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Puppy Class?

BeagleMum
March 1st, 2005, 12:53 PM
This is a bit of a continuation of my last thread that got closed and not resolved.

Why is it that they would even have an obedience class for puppies if they are not supposed to be around each other until that have had all of their shots plus a few weeks of waiting time?

The puppy class that I have Spencer in is for any dog between 9 weeks and 6 months old. Why would they encourage you to interact with other puppies if they have not completed all of their shots?

Anyway, Spencer has had 2 vaccinations and his rabies shot. I will be getting in touch with my vet to try and find out if he needs a 3rd vaccination or not.

Karin
March 1st, 2005, 06:30 PM
*disclaimer*..I never said anything about interaction.

My opinion. A 9 week old puppy is to young for active interaction in a dog park or any place where other animals frequent and are health status unknown.

Many diseases can live in the soil, such as parvo, as long as a year (sometimes more) Sunlight will kill the rabies virus and other evils but does not touch parvo. An infected stray can cross a site, defecate and you walk your unprotected puppy in the same area after.

Vaccines make the body build antibodies to fight the same infective virus exposed to. It is not a instant "cure". Immunity does not happen over night.Anyone taking a puppy to a common walking area is risking their puppy's life.

twodogsandacat
March 1st, 2005, 06:43 PM
In the 'Idiots' book of dog training there is a story of a trainer who asked a class of rotti owners to bring their dogs back at age six months and to avoid interaction with dogs until then. Well he ended up with a class full of aggressive rottis. Socialization has risks. Lack of it has risks also.

A dog park of course would be a lot of exposure to a lot of other dogs. A classroom has a small number of dogs and therefore a smaller chance of contracting something. I believe it is worth the risk.

Writing4Fun
March 1st, 2005, 07:46 PM
I agree that young puppies need to be socialized. IMHO, that can be accomplished without putting your puppy at risk of life-threatening illnesses. Or any illness for that matter. Think about it - these are very young puppies. "Accidents" are bound to happen during class, leaving behind who knows what kind of little buggies! :eek: We exposed Phoebe to as many new experiences as we could before she had her 3rd set of vaccinations. We exposed her to other dogs - but only those we knew personally and therefore were assured were up to date on all of their shots. We took her everywhere to expose her to different people, sights & sounds, but carried her around instead of letter her walk. Our obedience school doesn't allow pups until they've had their third set of shots (you have to bring proof when you register). As for basic obedience, you can probably handle a good chunk of the basics yourself before you start classes.

BeagleMum
March 3rd, 2005, 07:52 AM
Spencer is actually 14.5 weeks old (3 1/2 months old). He has already had 2 sets of shots AND his rabies shot. I have contacted my vet to see if he needs to have more shots but she is on holidays until Monday. We will find out then.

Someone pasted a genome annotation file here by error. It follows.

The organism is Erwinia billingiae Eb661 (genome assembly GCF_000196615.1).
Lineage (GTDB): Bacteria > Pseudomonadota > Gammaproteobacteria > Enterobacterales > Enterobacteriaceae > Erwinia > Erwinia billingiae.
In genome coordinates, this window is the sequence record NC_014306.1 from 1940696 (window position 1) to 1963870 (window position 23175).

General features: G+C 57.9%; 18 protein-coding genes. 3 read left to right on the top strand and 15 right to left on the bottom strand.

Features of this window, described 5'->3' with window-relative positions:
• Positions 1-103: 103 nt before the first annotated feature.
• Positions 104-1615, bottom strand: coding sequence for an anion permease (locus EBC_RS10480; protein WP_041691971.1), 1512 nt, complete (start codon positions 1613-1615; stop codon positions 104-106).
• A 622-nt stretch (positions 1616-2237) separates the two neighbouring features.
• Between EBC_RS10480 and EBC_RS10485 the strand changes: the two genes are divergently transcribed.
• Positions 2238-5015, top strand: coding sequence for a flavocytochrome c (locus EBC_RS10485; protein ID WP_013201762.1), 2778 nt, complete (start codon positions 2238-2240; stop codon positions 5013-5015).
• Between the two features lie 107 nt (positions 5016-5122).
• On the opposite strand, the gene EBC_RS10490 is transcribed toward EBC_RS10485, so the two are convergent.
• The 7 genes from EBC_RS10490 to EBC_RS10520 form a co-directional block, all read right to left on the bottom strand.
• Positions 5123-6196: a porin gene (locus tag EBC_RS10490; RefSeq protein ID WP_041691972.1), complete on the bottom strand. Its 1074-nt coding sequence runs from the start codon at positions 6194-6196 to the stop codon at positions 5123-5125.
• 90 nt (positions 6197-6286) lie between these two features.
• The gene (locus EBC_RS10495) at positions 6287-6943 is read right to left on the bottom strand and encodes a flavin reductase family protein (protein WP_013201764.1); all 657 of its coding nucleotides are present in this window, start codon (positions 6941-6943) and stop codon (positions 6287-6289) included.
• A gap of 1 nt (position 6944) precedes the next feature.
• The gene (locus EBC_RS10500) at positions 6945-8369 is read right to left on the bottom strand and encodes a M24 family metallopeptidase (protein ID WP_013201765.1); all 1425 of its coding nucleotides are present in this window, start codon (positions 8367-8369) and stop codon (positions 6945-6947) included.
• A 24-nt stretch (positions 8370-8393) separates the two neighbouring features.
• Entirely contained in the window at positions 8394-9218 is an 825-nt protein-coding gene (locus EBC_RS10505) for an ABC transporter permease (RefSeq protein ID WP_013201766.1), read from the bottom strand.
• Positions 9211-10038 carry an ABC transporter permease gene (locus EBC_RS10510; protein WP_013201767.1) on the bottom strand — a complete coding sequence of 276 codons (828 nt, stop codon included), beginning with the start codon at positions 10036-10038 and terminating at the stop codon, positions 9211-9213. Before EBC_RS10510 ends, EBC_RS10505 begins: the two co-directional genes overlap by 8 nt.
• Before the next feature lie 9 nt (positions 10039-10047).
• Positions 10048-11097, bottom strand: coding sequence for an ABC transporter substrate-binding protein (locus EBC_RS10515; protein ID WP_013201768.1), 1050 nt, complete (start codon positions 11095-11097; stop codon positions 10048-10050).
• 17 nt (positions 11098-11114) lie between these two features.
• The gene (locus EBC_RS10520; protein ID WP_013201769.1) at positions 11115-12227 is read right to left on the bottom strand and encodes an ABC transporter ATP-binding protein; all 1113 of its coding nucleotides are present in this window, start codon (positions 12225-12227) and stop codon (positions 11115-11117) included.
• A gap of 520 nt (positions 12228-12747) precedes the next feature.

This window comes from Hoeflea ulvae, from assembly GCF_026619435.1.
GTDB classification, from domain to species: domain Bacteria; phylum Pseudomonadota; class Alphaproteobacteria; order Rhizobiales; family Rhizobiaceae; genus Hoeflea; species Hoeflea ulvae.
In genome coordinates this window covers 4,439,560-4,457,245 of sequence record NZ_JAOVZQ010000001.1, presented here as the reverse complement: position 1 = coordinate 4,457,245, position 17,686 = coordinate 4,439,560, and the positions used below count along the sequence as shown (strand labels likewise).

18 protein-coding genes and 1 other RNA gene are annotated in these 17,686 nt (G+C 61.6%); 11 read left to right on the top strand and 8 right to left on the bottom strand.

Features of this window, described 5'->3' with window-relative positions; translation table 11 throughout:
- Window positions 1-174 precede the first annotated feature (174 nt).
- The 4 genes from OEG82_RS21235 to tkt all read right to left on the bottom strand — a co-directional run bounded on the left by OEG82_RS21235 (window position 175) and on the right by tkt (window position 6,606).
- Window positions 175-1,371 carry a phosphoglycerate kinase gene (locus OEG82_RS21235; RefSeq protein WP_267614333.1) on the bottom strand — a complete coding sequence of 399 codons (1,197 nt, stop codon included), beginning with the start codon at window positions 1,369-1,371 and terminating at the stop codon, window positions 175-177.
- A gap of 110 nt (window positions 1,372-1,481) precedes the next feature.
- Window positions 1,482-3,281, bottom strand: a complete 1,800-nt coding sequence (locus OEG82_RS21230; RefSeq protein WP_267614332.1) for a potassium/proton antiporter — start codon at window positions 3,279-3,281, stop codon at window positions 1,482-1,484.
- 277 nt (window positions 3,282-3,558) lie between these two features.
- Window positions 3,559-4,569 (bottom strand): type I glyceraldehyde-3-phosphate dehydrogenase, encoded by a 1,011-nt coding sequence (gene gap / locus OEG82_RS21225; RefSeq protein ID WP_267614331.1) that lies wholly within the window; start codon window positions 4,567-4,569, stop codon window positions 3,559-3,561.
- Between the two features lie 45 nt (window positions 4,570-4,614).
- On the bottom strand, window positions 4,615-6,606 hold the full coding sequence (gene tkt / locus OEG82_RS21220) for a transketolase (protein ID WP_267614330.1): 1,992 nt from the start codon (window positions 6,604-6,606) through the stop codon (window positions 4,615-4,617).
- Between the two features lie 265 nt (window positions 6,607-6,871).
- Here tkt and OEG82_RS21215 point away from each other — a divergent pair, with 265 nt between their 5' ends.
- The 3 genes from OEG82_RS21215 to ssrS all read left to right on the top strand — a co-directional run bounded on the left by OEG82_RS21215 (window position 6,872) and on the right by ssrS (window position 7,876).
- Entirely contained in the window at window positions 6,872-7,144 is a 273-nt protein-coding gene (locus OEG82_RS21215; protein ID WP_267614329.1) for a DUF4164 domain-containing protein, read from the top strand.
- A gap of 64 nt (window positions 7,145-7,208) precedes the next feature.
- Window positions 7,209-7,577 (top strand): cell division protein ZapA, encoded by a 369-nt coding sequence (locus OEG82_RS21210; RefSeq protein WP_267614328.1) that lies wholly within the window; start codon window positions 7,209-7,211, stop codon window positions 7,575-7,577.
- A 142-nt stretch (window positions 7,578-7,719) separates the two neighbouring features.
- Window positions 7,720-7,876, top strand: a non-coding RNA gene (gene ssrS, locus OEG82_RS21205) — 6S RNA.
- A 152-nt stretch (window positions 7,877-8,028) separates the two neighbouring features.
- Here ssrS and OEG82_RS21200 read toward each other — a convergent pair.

Until then, we will continue to take him to puppy class (Sunday) as we did have to show proof that our dogs were getting their needles. Any messes made during class are cleaned up with an enzyme solution.

BeagleMum
March 8th, 2005, 11:17 AM
I was speaking with my vet last night and she told me that the vaccine company guarantees their product and if the first shot is given after the dog is 8 weeks old (Spencer was 9 weeks) then they will only need to have 2 shots. If the first shots are given before 8 weeks of age, then the dog should have 3.

Maybe it's a new vaccine or something if no one has ever heard of this.

sammiec
March 8th, 2005, 01:27 PM
Are puppies not supposed to be vaccinated for worms and such earlier then 8 weeks of age? Is it possible that Spencer could of have shots before you got him?

I know that when I adopted Briggs she had shots at the shelter and I had to get her two more sets. There are 3 boosters that are required, the third includes the rabies.

Even after getting her, knowing that she had her first set of shots at the shelter, I was told by the vet to keep her from strange dogs. If there are others that we know that are fully UTD then that's fine, but going to a dog park where any dog could nver have recieved one shot is risky. IMHO.

dogcatharmony
March 8th, 2005, 01:57 PM
Every wonder where a puppy could really be prone to disease? how about the parking lot of your vet? sick dogs in and out all day using the lot to do their bathroom business................ really it gave me something to think about

Writing4Fun
March 8th, 2005, 02:38 PM
Well, okay, but that would be the same thing as taking your kid to a walk-in clinic, wouldn't it? You don't let them run around touching everything, and you wash them up with some antibactirial soap afterwards. Same thing with your pup. When they're that young, you can carry them into the vet's office, can't you??

Prin
March 8th, 2005, 02:45 PM